Port Washington Youth Activities (PYA) kicked off June with their annual Harvey Cohen Lacrosse Tournament. Being their biggest event, they hosted over sixty teams, both boys and girls, from across the Island.
“Everything went great,” said Chris Avasis, a member of PYA’s board of directors. “We got funding for our facilities and scholarships, and best of all, the kids had a blast.”
And while lacrosse might’ve been the focus, it’s hard for anyone to forget who the tournament was for. In 2016, the passing of Harvey Cohen, an active member of the Port Washington community, saddened both parents and athletes alike. Remembered for his extreme devotion to the PYA program, as well as his infamous bullhorn, Cohen showed a passion for helping the youth like no other. Thus, many of his friends, family, and even those he had once coached volunteered at the event so that his legacy could continue to run smoothly.
“I mean, this weekend was the perfect way to honor an American hero,” said Avasis as he spoke about his friend. “This guy was the real deal, a serious inspiration.”
Cohen started his impressive career at the New York Military Academy and went on to play lacrosse at Lafayette College. He would later coach at Harvard University, where he also earned his graduate degree in law.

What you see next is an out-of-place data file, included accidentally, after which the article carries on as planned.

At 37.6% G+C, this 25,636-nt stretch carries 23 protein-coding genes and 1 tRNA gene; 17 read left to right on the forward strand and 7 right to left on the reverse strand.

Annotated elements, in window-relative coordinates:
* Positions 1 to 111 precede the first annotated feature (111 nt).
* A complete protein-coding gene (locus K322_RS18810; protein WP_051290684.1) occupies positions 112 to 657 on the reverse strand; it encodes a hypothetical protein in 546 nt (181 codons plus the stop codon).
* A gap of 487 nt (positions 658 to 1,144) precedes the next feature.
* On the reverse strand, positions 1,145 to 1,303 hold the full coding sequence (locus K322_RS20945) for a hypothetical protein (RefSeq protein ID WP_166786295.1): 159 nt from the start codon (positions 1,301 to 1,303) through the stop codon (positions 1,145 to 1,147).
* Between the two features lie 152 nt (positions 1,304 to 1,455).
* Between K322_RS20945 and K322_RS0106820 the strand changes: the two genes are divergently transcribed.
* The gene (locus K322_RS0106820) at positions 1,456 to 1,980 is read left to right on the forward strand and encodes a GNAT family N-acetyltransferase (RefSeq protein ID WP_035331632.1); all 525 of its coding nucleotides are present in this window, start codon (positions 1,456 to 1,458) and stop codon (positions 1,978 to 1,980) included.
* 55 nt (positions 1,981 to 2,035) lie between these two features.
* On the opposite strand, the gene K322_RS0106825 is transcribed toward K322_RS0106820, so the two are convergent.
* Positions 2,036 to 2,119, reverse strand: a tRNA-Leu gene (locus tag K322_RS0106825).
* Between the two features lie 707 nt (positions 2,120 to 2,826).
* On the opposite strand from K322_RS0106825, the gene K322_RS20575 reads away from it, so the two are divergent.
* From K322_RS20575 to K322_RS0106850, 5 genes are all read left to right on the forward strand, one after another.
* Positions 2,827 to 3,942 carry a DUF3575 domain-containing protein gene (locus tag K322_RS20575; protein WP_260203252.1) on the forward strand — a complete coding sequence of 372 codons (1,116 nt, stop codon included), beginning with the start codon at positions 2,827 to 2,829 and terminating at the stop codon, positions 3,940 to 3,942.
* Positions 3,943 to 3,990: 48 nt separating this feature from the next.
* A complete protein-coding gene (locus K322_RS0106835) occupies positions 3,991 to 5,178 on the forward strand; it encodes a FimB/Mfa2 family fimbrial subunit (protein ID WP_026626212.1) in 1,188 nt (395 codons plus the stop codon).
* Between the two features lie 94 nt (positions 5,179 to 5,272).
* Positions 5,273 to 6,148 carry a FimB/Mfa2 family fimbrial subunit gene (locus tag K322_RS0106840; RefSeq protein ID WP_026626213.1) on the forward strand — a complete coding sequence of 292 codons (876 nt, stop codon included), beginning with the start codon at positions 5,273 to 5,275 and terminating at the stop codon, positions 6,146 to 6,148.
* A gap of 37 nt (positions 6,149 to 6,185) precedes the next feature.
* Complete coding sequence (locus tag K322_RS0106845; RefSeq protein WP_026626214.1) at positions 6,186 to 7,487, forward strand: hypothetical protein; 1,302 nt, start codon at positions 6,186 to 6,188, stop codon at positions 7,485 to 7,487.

But in between then, Cohen gave the ultimate sacrifice. As a pilot for the United States Army Air Corps, he participated in multiple military campaigns, and most notably, flew during the Allied invasion of Normandy, or D-Day. It was this bravery and expertise that would earn him his Captain’s distinction, which stood as one of the many testaments to his greatness.
Cohen continued to serve others until his early nineties while the organizations he helped found remain active to this day. For instance, the P.A.L. Long Island Lacrosse League has become one the largest youth leagues in the country and, in part, contributed to his receiving the sport’s ultimate honor: The Keeper of Lacrosse Award. But it wasn’t just lacrosse Cohen was interested in. Among his numerous presidencies, Cohen led the Unitarian Universalist Society, as well as the Nassau County Mental Health Association.
Clearly, this was a man who lived to give back and, for that reason, he should be a role model for us all.
PYA is a local non-profit that runs sports programs for the youth. Whether it’s wrestling or softball, there’s always something exciting for your kid to get into. For more information, visit pyasports.org or check out their Facebook, Port Youth Activities.